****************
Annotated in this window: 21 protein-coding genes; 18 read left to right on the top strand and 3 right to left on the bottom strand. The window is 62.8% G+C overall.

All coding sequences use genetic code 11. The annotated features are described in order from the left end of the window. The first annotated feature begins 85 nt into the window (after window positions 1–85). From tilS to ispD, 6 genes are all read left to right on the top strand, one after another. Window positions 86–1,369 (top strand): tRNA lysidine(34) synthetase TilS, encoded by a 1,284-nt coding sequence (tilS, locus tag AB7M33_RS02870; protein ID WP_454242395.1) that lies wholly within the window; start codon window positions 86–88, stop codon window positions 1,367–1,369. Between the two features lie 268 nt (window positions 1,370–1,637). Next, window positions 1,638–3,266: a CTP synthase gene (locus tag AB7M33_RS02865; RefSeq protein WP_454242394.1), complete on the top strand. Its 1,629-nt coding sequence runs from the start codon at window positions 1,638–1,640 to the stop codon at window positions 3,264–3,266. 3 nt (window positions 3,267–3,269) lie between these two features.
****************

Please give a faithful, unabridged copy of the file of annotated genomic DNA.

Annotated in this window: 21 protein-coding genes; 18 read left to right on the top strand and 3 right to left on the bottom strand. The window is 62.8% G+C overall.

All coding sequences use genetic code 11. The annotated features are described in order from the left end of the window. The first annotated feature begins 85 nt into the window (after window positions 1–85). From tilS to ispD, 6 genes are all read left to right on the top strand, one after another. Window positions 86–1,369 (top strand): tRNA lysidine(34) synthetase TilS, encoded by a 1,284-nt coding sequence (tilS, locus tag AB7M33_RS02870; protein ID WP_454242395.1) that lies wholly within the window; start codon window positions 86–88, stop codon window positions 1,367–1,369. Between the two features lie 268 nt (window positions 1,370–1,637). Next, window positions 1,638–3,266: a CTP synthase gene (locus tag AB7M33_RS02865; RefSeq protein WP_454242394.1), complete on the top strand. Its 1,629-nt coding sequence runs from the start codon at window positions 1,638–1,640 to the stop codon at window positions 3,264–3,266. 3 nt (window positions 3,267–3,269) lie between these two features.